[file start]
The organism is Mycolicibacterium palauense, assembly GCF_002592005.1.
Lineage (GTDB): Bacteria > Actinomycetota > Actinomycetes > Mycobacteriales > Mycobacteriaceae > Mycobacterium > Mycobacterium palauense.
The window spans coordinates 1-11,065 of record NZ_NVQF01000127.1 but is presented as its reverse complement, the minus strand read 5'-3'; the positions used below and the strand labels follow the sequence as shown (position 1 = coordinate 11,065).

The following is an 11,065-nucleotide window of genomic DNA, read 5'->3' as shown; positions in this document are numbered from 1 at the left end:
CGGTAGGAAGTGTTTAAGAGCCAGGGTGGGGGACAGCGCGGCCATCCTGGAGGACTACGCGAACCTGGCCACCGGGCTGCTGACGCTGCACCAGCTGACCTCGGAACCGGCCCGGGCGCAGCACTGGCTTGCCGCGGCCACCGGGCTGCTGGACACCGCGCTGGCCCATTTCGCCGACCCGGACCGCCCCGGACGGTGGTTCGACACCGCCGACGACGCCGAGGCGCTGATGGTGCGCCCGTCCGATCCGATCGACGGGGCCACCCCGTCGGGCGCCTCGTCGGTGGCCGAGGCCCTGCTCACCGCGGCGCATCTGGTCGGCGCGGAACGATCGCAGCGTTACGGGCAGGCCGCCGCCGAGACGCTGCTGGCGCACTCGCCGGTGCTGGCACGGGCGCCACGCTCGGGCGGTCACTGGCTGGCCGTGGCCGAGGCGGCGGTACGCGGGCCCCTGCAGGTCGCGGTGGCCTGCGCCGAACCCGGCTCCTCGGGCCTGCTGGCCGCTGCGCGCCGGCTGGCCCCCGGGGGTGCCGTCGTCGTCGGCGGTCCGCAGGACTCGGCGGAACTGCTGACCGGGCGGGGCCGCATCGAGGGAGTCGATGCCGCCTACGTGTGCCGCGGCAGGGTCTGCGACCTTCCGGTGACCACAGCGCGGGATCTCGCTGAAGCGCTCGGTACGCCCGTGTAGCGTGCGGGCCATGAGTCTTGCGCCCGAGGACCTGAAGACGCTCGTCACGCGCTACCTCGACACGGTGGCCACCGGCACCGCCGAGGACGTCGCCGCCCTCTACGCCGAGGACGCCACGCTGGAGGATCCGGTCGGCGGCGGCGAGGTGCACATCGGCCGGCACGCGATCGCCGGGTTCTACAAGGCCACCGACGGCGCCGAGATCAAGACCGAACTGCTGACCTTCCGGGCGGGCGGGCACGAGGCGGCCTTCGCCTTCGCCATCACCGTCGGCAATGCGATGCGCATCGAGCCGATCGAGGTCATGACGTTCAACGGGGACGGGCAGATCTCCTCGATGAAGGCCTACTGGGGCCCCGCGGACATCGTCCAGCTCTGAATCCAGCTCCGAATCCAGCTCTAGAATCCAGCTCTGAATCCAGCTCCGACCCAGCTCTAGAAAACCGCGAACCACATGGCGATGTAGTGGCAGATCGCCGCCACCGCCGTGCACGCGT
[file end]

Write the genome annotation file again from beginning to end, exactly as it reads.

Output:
The organism is Mycolicibacterium palauense, assembly GCF_002592005.1.
Lineage (GTDB): Bacteria > Actinomycetota > Actinomycetes > Mycobacteriales > Mycobacteriaceae > Mycobacterium > Mycobacterium palauense.
The window spans coordinates 1-11,065 of record NZ_NVQF01000127.1 but is presented as its reverse complement, the minus strand read 5'-3'; the positions used below and the strand labels follow the sequence as shown (position 1 = coordinate 11,065).

The following is an 11,065-nucleotide window of genomic DNA, read 5'->3' as shown; positions in this document are numbered from 1 at the left end:
CGGTAGGAAGTGTTTAAGAGCCAGGGTGGGGGACAGCGCGGCCATCCTGGAGGACTACGCGAACCTGGCCACCGGGCTGCTGACGCTGCACCAGCTGACCTCGGAACCGGCCCGGGCGCAGCACTGGCTTGCCGCGGCCACCGGGCTGCTGGACACCGCGCTGGCCCATTTCGCCGACCCGGACCGCCCCGGACGGTGGTTCGACACCGCCGACGACGCCGAGGCGCTGATGGTGCGCCCGTCCGATCCGATCGACGGGGCCACCCCGTCGGGCGCCTCGTCGGTGGCCGAGGCCCTGCTCACCGCGGCGCATCTGGTCGGCGCGGAACGATCGCAGCGTTACGGGCAGGCCGCCGCCGAGACGCTGCTGGCGCACTCGCCGGTGCTGGCACGGGCGCCACGCTCGGGCGGTCACTGGCTGGCCGTGGCCGAGGCGGCGGTACGCGGGCCCCTGCAGGTCGCGGTGGCCTGCGCCGAACCCGGCTCCTCGGGCCTGCTGGCCGCTGCGCGCCGGCTGGCCCCCGGGGGTGCCGTCGTCGTCGGCGGTCCGCAGGACTCGGCGGAACTGCTGACCGGGCGGGGCCGCATCGAGGGAGTCGATGCCGCCTACGTGTGCCGCGGCAGGGTCTGCGACCTTCCGGTGACCACAGCGCGGGATCTCGCTGAAGCGCTCGGTACGCCCGTGTAGCGTGCGGGCCATGAGTCTTGCGCCCGAGGACCTGAAGACGCTCGTCACGCGCTACCTCGACACGGTGGCCACCGGCACCGCCGAGGACGTCGCCGCCCTCTACGCCGAGGACGCCACGCTGGAGGATCCGGTCGGCGGCGGCGAGGTGCACATCGGCCGGCACGCGATCGCCGGGTTCTACAAGGCCACCGACGGCGCCGAGATCAAGACCGAACTGCTGACCTTCCGGGCGGGCGGGCACGAGGCGGCCTTCGCCTTCGCCATCACCGTCGGCAATGCGATGCGCATCGAGCCGATCGAGGTCATGACGTTCAACGGGGACGGGCAGATCTCCTCGATGAAGGCCTACTGGGGCCCCGCGGACATCGTCCAGCTCTGAATCCAGCTCCGAATCCAGCTCTAGAATCCAGCTCTGAATCCAGCTCCGACCCAGCTCTAGAAAACCGCGAACCACATGGCGATGTAGTGGCAGATCGCCGCCACCGCCGTGCACGCGT